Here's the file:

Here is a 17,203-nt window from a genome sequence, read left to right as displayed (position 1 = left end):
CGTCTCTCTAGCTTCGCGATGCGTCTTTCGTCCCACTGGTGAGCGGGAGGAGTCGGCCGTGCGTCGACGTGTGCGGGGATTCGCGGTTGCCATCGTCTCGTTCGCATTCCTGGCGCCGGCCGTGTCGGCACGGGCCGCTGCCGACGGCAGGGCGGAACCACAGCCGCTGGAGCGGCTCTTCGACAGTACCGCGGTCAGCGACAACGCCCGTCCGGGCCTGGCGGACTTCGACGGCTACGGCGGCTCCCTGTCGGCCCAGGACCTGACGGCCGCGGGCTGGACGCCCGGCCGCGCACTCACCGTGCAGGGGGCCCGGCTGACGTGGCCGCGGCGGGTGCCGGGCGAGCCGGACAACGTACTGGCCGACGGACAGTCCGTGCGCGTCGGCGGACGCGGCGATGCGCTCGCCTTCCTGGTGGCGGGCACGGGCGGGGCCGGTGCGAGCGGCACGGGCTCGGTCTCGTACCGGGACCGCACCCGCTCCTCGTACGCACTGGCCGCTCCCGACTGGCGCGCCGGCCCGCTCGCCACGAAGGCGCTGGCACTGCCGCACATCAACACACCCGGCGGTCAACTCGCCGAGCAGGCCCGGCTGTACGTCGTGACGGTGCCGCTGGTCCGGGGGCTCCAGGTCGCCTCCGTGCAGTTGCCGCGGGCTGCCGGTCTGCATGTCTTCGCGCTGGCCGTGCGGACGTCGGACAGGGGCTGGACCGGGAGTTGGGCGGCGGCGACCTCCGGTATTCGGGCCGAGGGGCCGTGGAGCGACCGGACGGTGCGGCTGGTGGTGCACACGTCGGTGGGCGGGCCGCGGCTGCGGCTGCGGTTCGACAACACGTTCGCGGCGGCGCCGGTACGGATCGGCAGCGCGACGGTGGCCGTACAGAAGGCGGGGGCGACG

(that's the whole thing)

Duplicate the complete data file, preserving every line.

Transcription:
Here is a 17,203-nt window from a genome sequence, read left to right as displayed (position 1 = left end):
CGTCTCTCTAGCTTCGCGATGCGTCTTTCGTCCCACTGGTGAGCGGGAGGAGTCGGCCGTGCGTCGACGTGTGCGGGGATTCGCGGTTGCCATCGTCTCGTTCGCATTCCTGGCGCCGGCCGTGTCGGCACGGGCCGCTGCCGACGGCAGGGCGGAACCACAGCCGCTGGAGCGGCTCTTCGACAGTACCGCGGTCAGCGACAACGCCCGTCCGGGCCTGGCGGACTTCGACGGCTACGGCGGCTCCCTGTCGGCCCAGGACCTGACGGCCGCGGGCTGGACGCCCGGCCGCGCACTCACCGTGCAGGGGGCCCGGCTGACGTGGCCGCGGCGGGTGCCGGGCGAGCCGGACAACGTACTGGCCGACGGACAGTCCGTGCGCGTCGGCGGACGCGGCGATGCGCTCGCCTTCCTGGTGGCGGGCACGGGCGGGGCCGGTGCGAGCGGCACGGGCTCGGTCTCGTACCGGGACCGCACCCGCTCCTCGTACGCACTGGCCGCTCCCGACTGGCGCGCCGGCCCGCTCGCCACGAAGGCGCTGGCACTGCCGCACATCAACACACCCGGCGGTCAACTCGCCGAGCAGGCCCGGCTGTACGTCGTGACGGTGCCGCTGGTCCGGGGGCTCCAGGTCGCCTCCGTGCAGTTGCCGCGGGCTGCCGGTCTGCATGTCTTCGCGCTGGCCGTGCGGACGTCGGACAGGGGCTGGACCGGGAGTTGGGCGGCGGCGACCTCCGGTATTCGGGCCGAGGGGCCGTGGAGCGACCGGACGGTGCGGCTGGTGGTGCACACGTCGGTGGGCGGGCCGCGGCTGCGGCTGCGGTTCGACAACACGTTCGCGGCGGCGCCGGTACGGATCGGCAGCGCGACGGTGGCCGTACAGAAGGCGGGGGCGACG